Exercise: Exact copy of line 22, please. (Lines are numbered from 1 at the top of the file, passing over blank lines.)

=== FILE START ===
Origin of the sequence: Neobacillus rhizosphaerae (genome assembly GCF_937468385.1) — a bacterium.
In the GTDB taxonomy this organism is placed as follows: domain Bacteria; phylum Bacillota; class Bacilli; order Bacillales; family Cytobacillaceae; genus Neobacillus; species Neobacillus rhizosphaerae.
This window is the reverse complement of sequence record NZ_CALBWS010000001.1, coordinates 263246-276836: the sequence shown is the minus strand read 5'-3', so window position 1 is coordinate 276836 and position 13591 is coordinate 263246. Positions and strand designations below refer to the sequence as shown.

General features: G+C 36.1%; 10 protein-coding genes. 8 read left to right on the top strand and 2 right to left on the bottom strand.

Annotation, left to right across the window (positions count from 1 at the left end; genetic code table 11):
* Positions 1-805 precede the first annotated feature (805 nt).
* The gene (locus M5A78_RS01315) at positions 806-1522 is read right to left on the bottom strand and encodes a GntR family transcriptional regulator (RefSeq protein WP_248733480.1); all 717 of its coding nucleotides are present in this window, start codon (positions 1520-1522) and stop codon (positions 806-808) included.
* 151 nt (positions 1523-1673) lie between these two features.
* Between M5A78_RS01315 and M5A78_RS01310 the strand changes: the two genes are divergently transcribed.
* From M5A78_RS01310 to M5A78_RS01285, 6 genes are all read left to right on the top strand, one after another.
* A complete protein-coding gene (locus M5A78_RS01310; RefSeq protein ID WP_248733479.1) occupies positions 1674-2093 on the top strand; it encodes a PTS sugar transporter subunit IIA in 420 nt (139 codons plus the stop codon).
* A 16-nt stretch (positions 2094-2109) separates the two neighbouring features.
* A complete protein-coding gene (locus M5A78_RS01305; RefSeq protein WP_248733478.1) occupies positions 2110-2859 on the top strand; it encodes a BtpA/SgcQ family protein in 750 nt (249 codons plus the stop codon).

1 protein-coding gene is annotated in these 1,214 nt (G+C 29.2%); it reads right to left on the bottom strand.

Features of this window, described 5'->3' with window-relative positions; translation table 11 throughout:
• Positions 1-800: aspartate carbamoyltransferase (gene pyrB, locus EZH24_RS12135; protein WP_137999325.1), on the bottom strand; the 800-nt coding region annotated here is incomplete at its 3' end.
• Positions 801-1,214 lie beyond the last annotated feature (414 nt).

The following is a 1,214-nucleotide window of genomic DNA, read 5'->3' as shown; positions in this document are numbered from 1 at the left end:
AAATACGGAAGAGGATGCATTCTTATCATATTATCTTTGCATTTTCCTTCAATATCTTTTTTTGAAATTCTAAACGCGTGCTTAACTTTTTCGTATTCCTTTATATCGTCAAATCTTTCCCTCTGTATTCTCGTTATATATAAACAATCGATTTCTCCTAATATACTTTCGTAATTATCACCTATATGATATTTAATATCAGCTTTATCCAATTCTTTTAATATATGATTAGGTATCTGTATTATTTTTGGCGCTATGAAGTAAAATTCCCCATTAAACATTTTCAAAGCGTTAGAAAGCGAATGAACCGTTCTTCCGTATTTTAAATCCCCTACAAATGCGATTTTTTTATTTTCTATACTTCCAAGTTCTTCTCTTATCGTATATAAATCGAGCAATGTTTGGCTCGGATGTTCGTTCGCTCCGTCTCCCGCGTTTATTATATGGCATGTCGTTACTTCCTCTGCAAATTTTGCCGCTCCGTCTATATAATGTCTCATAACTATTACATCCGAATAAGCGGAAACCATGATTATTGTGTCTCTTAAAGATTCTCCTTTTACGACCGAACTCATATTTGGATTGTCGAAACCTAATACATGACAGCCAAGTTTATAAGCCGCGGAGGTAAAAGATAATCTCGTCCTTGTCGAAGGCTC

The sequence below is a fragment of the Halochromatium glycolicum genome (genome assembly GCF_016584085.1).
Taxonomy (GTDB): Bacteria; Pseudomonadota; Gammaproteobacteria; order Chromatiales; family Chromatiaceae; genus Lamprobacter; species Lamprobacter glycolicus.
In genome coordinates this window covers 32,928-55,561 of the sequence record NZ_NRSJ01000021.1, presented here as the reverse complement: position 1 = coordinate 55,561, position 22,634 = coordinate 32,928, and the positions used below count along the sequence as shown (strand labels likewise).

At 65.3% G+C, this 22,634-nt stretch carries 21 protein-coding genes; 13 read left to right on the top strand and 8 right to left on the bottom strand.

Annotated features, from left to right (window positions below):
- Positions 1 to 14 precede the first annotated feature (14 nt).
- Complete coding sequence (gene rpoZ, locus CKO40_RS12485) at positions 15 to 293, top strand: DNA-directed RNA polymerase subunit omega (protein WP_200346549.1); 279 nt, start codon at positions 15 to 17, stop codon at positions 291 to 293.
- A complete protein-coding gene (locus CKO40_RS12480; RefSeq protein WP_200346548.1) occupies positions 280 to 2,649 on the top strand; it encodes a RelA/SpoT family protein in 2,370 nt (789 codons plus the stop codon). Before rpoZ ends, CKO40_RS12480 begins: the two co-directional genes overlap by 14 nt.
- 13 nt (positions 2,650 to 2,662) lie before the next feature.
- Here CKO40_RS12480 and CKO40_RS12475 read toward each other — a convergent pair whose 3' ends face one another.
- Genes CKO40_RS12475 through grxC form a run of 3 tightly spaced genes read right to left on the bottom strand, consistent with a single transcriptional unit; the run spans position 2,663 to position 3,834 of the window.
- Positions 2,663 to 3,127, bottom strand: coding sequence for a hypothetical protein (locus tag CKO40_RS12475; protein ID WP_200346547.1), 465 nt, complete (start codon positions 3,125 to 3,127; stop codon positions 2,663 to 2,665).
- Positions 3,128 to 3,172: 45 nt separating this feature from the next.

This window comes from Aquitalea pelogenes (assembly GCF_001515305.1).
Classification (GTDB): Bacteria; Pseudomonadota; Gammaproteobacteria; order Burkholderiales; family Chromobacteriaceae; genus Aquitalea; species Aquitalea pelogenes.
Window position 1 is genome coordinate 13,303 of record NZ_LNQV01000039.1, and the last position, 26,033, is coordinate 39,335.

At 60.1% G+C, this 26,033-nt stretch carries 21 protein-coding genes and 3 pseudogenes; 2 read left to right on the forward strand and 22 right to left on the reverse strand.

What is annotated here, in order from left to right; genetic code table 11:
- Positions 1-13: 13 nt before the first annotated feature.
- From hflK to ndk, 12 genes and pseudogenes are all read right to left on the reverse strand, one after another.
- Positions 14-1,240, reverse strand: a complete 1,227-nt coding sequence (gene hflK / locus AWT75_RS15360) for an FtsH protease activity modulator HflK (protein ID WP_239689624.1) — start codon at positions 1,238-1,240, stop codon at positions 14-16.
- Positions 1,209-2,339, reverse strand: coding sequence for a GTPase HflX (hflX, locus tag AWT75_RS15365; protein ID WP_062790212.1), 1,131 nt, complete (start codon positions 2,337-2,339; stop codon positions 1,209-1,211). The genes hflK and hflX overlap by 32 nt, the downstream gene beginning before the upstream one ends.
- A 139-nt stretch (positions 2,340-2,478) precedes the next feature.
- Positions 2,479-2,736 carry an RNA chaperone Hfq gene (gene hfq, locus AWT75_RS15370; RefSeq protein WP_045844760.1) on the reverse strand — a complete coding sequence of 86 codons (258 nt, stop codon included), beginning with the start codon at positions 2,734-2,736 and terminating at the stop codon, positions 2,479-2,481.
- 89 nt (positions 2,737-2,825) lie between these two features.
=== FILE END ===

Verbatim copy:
In genome coordinates this window covers 32,928-55,561 of the sequence record NZ_NRSJ01000021.1, presented here as the reverse complement: position 1 = coordinate 55,561, position 22,634 = coordinate 32,928, and the positions used below count along the sequence as shown (strand labels likewise).